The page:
Employers Can Help Employees…and Help Themselves When it Comes to Eldercare!

by Kevin K. Johnson, Certified Senior Advisor (CSA)®

Part 2: Family Responsibilities Discrimination (FRD)

This post is a continuation of a discussion about how employers can avoid not only lost productivity costs, but also avoid employment discrimination issues that could arise from employees that are family caregivers. In our previous post we shaped the issue. Now let’s discuss the legal issues companies face.

iStock_000014696872XSmall_PMFamily Responsibilities Discrimination is discrimination against workers caring for children, older adults, or ill or disabled family members. FRD comes about from treating employees with caregiving responsibilities less favorably that other employees due to unexamined assumptions that their family obligations may mean that they are not committed to their jobs. For detailed information regarding employer history with FRD issues, consider reviewing the database of the Center for WorkLife Law. It contains over 3,000 cases involving some form of FRD. The include examples such as:

  • An employee is fired when he asks for leave to care for his chronically ill father.
  • After being told that his employer has “paid enough” for his ailing wife already, an employee is terminated when he refuses to take his wife off of the employer’s insurance plan.
  • An employee is denied leave when her employer asserts that it is not her responsibility to care for her ailing mother as long as her father is still alive.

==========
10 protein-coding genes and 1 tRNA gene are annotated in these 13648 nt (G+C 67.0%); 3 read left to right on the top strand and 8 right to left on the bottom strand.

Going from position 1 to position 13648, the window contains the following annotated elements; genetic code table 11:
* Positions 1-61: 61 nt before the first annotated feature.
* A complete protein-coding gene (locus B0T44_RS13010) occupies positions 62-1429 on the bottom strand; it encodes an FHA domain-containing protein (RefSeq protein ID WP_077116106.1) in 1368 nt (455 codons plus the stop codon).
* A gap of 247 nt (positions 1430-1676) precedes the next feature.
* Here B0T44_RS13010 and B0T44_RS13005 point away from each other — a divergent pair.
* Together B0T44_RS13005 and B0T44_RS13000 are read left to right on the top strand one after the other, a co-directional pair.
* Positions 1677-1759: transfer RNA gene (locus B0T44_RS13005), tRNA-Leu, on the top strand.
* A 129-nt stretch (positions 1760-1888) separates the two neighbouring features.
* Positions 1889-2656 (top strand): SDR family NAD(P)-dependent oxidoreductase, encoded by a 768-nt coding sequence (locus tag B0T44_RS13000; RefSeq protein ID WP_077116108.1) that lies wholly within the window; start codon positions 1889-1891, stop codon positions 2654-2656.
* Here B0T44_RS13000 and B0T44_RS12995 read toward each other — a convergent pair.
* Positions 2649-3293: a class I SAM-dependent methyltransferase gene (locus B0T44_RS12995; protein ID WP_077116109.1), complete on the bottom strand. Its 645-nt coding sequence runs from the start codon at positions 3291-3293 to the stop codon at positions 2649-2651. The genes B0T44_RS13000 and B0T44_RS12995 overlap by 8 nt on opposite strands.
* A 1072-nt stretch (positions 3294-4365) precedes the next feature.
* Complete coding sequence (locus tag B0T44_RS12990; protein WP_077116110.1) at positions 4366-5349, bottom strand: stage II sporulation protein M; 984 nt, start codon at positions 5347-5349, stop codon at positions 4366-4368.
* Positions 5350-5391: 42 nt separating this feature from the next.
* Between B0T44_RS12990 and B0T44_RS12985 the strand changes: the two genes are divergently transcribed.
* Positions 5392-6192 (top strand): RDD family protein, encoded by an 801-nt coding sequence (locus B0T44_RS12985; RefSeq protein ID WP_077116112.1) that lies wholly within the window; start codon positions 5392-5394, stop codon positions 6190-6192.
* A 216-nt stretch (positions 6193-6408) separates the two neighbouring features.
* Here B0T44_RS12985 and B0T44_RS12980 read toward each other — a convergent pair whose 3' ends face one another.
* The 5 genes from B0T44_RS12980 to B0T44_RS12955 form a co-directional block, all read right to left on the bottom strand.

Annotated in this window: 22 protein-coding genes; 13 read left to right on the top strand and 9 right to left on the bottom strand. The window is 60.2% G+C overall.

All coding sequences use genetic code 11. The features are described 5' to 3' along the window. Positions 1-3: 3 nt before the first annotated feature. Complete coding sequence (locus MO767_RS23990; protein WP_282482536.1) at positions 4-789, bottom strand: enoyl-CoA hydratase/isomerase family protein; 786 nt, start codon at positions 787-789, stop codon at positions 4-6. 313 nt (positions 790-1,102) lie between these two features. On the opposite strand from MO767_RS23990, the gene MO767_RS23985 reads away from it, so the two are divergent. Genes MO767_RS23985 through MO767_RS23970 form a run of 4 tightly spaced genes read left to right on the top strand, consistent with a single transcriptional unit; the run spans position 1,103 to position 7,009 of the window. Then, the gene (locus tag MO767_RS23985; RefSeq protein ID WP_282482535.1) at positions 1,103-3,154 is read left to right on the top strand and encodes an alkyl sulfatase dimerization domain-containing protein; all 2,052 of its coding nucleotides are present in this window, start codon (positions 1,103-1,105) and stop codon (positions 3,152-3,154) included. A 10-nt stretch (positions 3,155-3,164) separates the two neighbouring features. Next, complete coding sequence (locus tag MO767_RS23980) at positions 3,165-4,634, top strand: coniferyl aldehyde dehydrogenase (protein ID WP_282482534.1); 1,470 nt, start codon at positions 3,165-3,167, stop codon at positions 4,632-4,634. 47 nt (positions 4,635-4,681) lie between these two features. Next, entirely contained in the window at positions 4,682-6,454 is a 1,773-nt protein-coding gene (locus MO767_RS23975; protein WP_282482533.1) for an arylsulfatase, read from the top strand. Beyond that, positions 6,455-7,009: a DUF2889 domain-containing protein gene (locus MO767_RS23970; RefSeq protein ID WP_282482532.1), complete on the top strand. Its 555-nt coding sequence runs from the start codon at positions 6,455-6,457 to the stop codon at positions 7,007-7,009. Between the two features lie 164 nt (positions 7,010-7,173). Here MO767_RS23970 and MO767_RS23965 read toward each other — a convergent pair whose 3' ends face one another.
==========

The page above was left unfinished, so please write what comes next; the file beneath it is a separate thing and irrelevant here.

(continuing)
• An employee is called lazy and then fired after taking leave to care for his mother, who is near death.

For a frame of reference, take a look at my blog posts of July 9, 2012 and January 8, 2013, where I’ve quantified the number of employees that ask for some employer provision in order to provide eldercare for a spouse, parent, grandparent, etc…

Claims of FRD in eldercare include denial of leave and retaliation for taking leave. They usually involve employees’ needs for periodic time off to take an aging parent to medical or other appointments, to administer medications, or to perform other health care tasks in the home, such as wound care. Blocks of time off may be requested to care for an older family member who is hospitalized unexpectedly. Flexible schedules may be requested to help a grandparent who may need personal care at home (such as dressing, bathing, eating), or need advanced illness care. In addition, some employees have brought claims related to leave requests to take care of their own health problems caused by the strain of being a caregiver for a frail older parent.

FRD has caught the attention not only of attorneys and human resources professionals, but also of unions, employers, courts, policymakers, caregiver advocates, and the press.

The number of FRD lawsuits grew from about 444 cases in 1989 to about 2,207 cases in 2008, an increase of nearly 400 percent over the two decades. The dramatic rise in the number of FRD cases heightens attention to the extent of this type of discrimination, during an era in which the number of employment discrimination lawsuits heard by federal courts overall has been decreasing.

To date, only a small—but growing—number of FRD cases involve workers caring for older family members, because current public policy does not offer as much protection for workers with eldercare responsibilities as they need. An analysis of 204 eldercare cases found that only 23 cases were filed before 2000. The other 181 cases were filed between 2000 and 2009.

Lawsuits show the kinds of problems that American workers with eldercare responsibilities face.